3: Parting is Such Sweet Sorrow or Tschues

Happy to be headed home, but a little sad to leave the land of castle ramparts and lovely, friendly people.

We are going through our social ‘exit process,’ which is much more pleasant than the bureaucratic one.

We said good-bye to our beloved Starbucks buddies who presented us with a Starbucks Switzerland mug.

Tomorrow we’ll say good-bye to the Lollipop girl who runs our favorite candy shop and who recently exposed her midriff to us to show a sweeping tattoo marking some Swiss legend that we could not understand. We also could not understand why a gal with such fabulous abs would want to colour over them, but that is the youth of today. Now if someone like me opted for a tattoo to visually sculpt my midriff into looking more concave and much less convex, that would make perfect sense. Calm down, Mom. I’m not going to do it.

Switzerland the lovable.

I said farewell to the most embittered glaring grocery store cashier who admitted I really wasn’t that much of a problem. I said so long over coffee and Swiss pastries to a Swiss/Afghani/Indian/American friend with communist sympathies and an adorable calico kitten, as well as her hockey-playing Swiss husband who mistakenly thinks the best team in the NHL is the Detroit Red Wings.

Venner Well: A Swiss warrior statue in Biel’s old town that embarrassed its makers by breaking off at both legs when being set up and then suffering follow-up breakages during stormy weather. The well dates back to the 1400s; the stone statue may date back to the mid-1500s, but the translated records were not clear on that point. It could be older.

Our hotel staff have been saying good-bye to us for weeks, but the intensity is now ratcheting up. They are threatening to lock the doors in a bid to thwart our ‘escape.’ They regularly offer a detailed comparative analysis on the merits of living in Switzerland versus Canada, always arriving at the same conclusion, which is that we will be back by autumn. We’ve been actively campaigning for the ones more familiar to us to come visit in Canada, with the caveat that room service at our house will not measure up to the hotel’s standards. *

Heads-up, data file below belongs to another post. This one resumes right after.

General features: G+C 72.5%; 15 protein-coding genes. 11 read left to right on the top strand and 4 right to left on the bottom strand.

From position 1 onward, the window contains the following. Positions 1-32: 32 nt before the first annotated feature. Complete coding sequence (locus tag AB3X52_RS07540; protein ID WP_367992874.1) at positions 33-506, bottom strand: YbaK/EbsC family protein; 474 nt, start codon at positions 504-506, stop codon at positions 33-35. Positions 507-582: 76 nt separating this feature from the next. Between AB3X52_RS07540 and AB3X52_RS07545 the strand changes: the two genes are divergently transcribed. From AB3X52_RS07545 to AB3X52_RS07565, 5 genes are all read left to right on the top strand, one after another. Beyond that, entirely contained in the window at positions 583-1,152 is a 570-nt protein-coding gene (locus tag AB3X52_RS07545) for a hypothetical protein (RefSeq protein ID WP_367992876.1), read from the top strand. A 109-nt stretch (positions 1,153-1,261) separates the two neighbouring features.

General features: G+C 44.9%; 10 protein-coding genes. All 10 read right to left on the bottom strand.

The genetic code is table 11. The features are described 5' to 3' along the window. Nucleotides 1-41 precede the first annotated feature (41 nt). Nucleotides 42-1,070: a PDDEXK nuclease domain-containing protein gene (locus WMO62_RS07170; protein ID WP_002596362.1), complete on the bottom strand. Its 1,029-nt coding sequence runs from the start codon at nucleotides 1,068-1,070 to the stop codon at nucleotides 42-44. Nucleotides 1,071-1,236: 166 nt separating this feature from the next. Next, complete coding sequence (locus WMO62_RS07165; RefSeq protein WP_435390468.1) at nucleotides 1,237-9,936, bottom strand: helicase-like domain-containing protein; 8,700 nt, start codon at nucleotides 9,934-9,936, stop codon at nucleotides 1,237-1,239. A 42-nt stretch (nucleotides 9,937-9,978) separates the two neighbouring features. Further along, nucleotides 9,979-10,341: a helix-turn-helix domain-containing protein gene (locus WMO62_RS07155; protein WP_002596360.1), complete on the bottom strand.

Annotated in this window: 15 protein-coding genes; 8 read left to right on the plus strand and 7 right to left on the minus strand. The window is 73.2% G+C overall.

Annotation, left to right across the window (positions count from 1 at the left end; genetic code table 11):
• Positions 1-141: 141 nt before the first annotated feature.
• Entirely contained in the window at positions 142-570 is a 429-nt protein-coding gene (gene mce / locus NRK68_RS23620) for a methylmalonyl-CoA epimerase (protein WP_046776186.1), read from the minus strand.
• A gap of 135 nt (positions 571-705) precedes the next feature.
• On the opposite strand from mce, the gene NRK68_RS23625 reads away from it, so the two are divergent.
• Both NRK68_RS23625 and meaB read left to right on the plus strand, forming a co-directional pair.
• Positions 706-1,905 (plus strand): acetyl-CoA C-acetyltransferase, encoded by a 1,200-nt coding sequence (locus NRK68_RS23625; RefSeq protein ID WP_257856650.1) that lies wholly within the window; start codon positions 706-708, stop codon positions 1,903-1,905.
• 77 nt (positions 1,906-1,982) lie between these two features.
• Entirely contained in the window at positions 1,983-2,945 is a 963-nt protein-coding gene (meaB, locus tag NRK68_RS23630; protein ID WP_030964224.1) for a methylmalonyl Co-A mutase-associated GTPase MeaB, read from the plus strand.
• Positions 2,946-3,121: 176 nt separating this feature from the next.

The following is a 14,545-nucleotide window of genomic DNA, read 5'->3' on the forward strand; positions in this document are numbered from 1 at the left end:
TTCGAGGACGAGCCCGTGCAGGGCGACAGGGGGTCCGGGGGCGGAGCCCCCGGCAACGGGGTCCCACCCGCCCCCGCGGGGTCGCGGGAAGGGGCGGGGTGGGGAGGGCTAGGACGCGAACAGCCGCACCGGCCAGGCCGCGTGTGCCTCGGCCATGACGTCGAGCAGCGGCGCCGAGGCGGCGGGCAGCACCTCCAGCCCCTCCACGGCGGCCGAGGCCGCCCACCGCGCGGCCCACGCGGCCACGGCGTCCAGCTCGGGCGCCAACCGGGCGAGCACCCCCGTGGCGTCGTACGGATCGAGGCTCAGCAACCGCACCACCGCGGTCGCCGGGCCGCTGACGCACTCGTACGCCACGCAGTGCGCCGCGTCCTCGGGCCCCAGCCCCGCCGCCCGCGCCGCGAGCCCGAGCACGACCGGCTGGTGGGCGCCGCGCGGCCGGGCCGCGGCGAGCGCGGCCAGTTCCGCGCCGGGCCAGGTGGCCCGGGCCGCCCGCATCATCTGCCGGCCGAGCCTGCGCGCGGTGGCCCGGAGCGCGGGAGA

Tomorrow we will meet with a young Indian couple and their two daughters who have become like our “Swiss grandchildren.” I preferred to think of them along the lines of nieces, but the parents keep referring to us in grandparent terms, forcing us to accept the fact that we are definitely well into our 50s. Yuk on that. We’re going to miss them, but again we hope they will stop in for a visit some time, although that is less likely as they appear Singapore-bound after their term here.

I have not said farewell to my Winnipeg friend and dame of roller derby fame named Jam Buster, because if our paths can cross at a random writers meeting at an all-by-chance Starbucks 7,000 km away from home, you gotta know no planning is required for us to run into each other again.

*There is no room service in our house. Never has been. Ask our kids. They may still be bitter about this. 

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8: The Fate of Literature

Good-bye little books. See you sometime this summer, way across the ocean.

For months we have agonized over what to do with the little Swiss library we have amassed. Our dedication to this matter is all out of proportion to its long-ranging consequences.

We could leave Alice, Tom and Irene (Munro, Boyle and Nemirovsky) here in our hotel library and they would live quiet purposeful lives entertaining the hotel’s English-reading guests for years to come. That is the altruistic thing to do, but we have not done it.